jeeperaz

Question About English Style Strap End Punches

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I want to make some belts in various sizes ranging between 1" and 2".

Because the punches are so expensive, I would rather not buy a separate punch for a 1", one for a 1- 1/4", a 1-1/2"... all the way to 2".

For example, I was curious what type of end a 2" punch would leave on a 1.5" belt?

Hope that makes sense. Do I just need to bite the bullet and order the all of the sizes or can I get by with a bigger punch on a smaller strap? Thoughts?

Also, anyone have opinions on best bang for the buck when it comes to buying a specific brand (other than craftool)?

Thanks

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I want to make some belts in various sizes ranging between 1" and 2".

Because the punches are so expensive, I would rather not buy a separate punch for a 1", one for a 1- 1/4", a 1-1/2"... all the way to 2".

For example, I was curious what type of end a 2" punch would leave on a 1.5" belt?

Hope that makes sense. Do I just need to bite the bullet and order the all of the sizes or can I get by with a bigger punch on a smaller strap? Thoughts?

Also, anyone have opinions on best bang for the buck when it comes to buying a specific brand (other than craftool)?

Thanks

I agree totally - but sadly it's a false economy

IF you decide to use punches, you WILL need one of each size

The Stohlman brand seem good

BUT - there IS a way to make the same shape on the belt end by hand - difficult to describe in text

PM me if you want to know more & I'll try to do some pics or diagrams to explain

Jon

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I must have cut thousands of strap ends and have done them all using just a head knife.

I have made quite a few templates out of thin tin (used cans) for each type of end (church window, blunt, point, etc) in each size.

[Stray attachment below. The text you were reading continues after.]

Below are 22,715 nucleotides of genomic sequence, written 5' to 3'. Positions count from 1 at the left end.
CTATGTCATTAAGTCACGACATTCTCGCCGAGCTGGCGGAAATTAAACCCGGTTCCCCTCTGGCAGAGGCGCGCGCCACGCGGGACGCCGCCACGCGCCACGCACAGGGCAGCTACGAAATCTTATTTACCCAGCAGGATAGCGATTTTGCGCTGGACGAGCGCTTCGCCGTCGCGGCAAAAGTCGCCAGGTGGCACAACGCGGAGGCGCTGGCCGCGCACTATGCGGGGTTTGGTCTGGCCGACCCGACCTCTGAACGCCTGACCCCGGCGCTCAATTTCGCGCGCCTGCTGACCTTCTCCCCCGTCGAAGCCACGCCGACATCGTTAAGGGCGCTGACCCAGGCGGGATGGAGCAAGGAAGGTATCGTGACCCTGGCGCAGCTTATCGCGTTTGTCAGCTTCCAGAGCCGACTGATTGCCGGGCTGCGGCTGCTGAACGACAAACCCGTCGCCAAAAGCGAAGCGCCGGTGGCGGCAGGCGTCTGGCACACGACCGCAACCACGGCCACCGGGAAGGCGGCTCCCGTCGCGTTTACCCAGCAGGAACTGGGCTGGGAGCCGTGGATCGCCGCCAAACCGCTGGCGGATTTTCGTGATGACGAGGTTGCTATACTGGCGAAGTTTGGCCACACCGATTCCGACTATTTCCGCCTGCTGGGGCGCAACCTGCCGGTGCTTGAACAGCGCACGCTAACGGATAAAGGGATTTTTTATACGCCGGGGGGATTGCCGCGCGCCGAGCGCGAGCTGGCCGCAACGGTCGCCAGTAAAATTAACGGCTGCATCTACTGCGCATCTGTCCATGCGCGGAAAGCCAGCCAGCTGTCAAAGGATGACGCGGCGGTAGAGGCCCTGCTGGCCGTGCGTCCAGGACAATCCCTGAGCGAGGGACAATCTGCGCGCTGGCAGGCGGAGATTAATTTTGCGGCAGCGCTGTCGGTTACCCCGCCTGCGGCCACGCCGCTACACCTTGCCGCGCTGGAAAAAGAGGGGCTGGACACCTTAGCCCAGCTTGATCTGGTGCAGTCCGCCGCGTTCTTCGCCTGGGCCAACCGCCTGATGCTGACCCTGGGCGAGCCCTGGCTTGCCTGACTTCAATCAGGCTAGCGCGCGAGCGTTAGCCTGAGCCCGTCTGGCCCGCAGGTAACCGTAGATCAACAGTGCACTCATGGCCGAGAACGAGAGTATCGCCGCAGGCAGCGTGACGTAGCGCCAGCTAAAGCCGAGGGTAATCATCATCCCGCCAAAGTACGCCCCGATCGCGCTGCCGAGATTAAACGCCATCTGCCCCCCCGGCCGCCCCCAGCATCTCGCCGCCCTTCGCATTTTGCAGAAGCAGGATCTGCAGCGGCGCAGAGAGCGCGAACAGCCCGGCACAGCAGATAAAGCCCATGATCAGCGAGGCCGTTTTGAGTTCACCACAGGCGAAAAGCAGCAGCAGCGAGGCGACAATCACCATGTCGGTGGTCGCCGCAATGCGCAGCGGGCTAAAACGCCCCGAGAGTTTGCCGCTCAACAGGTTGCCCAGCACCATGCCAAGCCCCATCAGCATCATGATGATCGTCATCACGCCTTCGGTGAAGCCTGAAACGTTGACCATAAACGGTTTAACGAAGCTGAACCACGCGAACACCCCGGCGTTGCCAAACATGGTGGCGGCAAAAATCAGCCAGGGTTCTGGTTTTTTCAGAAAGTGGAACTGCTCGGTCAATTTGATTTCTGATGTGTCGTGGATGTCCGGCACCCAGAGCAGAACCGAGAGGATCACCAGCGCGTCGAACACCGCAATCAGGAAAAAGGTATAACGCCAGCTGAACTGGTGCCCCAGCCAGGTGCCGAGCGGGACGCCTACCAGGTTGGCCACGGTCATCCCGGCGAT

I still make the odd asymmentrical screw-up but can usually finesse it back to looking right.

I thought about strap end punches but for the range I would need it would work out horrendously expensive.

Just my tuppence.

Gary

Edited by gary

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I am with Gary. I use a template and freehand cutting them out. I have tried using a larger strap end cutter on a smaller belt. I ended up recutting it because it doesn't come out aesthetically pleasing. I use a disc sander to finish shape the ends sometimes too. I get disapproving looks from some for using the sander but I use it sparingly and don't burn the edge when I do it. I made my templates from poster-presentation board they seem to be lasting ok so far. Good luck!

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As Jon says, it's necessary to use the right size of English point punch for the width of strap.

My illustration shows the result of using a 2" punch on a 2" belt, and below it, the same size punch used on a 1½" belt. It creates a very uncomfortable angle where the punch intersects the strap, which no amount of recutting will correct.

I make templates from old lithographic printing plates, about .008" thick, which can be cut to shape with sharp scissors. It's then easy to scribe a line on the strap with a scratch awl, and cut the curve with a head knife or round knife.

The second illustration shows the construction of a true English point. The diameter of the circles is the same as the width of the strap. This can be carried out on the litho plate before cutting, using sharp dividers, or on heavy card using compasses.

English point.jpg

English point construction.jpg

post-7199-12646062608_thumb.jpg

post-7199-126460627656_thumb.jpg

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As Jon says, it's necessary to use the right size of English point punch for the width of strap.

My illustration shows the result of using a 2" punch on a 2" belt, and below it, the same size punch used on a 1½" belt. It creates a very uncomfortable angle where the punch intersects the strap, which no amount of recutting will correct.

I make templates from old lithographic printing plates, about .008" thick, which can be cut to shape with sharp scissors. It's then easy to scribe a line on the strap with a scratch awl, and cut the curve with a head knife or round knife.

The second illustration shows the construction of a true English point. The diameter of the circles is the same as the width of the strap. This can be carried out on the litho plate before cutting, using sharp dividers, or on heavy card using compasses.

Everyone, thanks for your time replying to this post. Some good ideas for me to try.

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